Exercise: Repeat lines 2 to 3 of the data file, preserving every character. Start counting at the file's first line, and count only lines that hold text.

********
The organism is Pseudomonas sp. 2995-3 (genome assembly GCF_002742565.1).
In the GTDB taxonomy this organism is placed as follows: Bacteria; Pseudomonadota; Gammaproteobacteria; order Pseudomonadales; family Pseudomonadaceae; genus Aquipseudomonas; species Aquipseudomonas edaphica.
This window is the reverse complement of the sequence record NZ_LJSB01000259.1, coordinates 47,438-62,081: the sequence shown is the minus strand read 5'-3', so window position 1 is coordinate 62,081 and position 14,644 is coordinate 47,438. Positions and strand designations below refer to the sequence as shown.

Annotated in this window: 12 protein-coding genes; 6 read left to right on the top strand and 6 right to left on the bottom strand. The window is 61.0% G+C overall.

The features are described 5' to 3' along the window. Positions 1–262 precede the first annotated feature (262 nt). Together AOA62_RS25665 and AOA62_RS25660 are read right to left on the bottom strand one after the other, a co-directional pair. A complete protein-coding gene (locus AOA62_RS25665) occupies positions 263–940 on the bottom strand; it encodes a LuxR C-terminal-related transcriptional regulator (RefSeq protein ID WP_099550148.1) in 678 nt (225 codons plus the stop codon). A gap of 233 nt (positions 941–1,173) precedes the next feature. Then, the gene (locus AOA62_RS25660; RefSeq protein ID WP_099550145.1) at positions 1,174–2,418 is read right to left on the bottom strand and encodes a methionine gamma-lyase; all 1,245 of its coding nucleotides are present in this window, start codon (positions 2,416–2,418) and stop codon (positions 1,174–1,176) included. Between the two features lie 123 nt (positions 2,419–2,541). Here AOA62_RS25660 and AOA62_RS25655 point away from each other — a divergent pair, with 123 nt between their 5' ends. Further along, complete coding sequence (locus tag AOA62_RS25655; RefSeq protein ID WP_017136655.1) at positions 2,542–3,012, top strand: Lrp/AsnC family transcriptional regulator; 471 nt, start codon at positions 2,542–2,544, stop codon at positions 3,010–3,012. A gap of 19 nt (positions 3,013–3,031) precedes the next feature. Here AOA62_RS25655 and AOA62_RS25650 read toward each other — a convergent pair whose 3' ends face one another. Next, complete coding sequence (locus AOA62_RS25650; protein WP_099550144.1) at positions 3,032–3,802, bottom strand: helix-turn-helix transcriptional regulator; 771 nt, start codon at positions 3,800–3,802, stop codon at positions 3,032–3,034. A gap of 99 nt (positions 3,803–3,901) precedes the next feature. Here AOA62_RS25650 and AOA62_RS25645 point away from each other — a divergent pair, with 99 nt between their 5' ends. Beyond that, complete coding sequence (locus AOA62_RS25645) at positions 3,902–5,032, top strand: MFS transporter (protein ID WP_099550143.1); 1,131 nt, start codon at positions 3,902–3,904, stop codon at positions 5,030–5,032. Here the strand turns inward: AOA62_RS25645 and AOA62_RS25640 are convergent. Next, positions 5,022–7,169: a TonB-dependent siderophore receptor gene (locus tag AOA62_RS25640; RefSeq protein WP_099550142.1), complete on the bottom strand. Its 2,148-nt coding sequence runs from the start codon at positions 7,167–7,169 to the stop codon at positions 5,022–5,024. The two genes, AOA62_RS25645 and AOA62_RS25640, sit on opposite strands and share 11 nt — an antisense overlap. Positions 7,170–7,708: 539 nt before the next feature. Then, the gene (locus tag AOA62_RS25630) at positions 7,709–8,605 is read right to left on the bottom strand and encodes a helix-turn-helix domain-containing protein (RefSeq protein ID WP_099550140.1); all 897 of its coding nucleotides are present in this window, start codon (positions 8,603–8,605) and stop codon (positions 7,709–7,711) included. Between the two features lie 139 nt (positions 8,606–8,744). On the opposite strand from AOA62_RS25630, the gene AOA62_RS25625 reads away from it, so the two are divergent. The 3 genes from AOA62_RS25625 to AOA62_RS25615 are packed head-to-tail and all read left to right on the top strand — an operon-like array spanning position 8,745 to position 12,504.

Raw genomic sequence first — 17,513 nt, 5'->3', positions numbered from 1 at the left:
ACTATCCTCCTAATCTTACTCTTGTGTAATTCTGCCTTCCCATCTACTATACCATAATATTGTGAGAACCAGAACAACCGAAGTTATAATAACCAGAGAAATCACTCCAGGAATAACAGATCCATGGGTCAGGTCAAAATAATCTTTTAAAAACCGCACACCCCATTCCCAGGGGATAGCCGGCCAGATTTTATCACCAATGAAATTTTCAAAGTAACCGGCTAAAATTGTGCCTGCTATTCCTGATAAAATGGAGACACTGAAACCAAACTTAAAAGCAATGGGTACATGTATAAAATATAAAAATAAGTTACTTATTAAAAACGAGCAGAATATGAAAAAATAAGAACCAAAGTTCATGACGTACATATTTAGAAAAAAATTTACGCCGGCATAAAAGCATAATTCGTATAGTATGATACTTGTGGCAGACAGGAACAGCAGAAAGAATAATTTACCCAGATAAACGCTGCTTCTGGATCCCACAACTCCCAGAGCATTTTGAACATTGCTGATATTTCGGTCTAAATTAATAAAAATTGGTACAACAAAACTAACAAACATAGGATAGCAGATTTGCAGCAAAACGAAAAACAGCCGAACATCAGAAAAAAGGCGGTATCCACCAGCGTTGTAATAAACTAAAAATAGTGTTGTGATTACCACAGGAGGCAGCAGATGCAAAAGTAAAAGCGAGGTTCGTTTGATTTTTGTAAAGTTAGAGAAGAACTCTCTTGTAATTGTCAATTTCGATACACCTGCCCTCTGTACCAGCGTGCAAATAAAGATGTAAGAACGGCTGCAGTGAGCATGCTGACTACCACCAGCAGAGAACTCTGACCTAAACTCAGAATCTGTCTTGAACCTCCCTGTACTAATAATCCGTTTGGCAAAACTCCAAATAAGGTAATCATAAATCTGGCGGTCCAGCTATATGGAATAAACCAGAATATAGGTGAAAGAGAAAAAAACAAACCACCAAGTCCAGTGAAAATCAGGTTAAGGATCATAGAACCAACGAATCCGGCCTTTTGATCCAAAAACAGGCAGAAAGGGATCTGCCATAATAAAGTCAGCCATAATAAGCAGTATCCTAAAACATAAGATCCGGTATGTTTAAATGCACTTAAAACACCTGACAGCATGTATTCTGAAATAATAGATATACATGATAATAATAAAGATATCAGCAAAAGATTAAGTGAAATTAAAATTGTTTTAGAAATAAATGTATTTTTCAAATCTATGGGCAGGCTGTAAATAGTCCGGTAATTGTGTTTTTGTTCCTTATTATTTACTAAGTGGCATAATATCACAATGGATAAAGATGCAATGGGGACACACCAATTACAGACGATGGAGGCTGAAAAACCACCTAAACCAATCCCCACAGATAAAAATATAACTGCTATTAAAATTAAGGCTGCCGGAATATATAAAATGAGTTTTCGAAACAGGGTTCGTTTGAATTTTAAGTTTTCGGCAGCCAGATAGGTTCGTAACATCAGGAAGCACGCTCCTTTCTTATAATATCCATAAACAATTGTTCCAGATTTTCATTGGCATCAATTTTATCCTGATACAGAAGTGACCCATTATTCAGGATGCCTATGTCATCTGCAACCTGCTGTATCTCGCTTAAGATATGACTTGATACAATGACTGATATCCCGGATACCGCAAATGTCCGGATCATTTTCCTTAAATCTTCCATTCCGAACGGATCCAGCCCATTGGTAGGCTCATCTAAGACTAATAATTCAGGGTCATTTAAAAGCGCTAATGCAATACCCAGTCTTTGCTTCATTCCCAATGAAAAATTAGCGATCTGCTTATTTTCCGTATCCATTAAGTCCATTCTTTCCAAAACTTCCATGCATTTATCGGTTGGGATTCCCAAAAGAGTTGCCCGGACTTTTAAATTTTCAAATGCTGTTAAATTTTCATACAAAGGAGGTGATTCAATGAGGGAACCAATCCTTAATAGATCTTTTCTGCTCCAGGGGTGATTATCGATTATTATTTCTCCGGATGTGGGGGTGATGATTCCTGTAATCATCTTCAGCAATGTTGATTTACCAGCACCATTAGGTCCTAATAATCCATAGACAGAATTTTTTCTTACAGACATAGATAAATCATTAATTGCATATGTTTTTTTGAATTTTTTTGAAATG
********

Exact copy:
In the GTDB taxonomy this organism is placed as follows: Bacteria; Pseudomonadota; Gammaproteobacteria; order Pseudomonadales; family Pseudomonadaceae; genus Aquipseudomonas; species Aquipseudomonas edaphica.
This window is the reverse complement of the sequence record NZ_LJSB01000259.1, coordinates 47,438-62,081: the sequence shown is the minus strand read 5'-3', so window position 1 is coordinate 62,081 and position 14,644 is coordinate 47,438. Positions and strand designations below refer to the sequence as shown.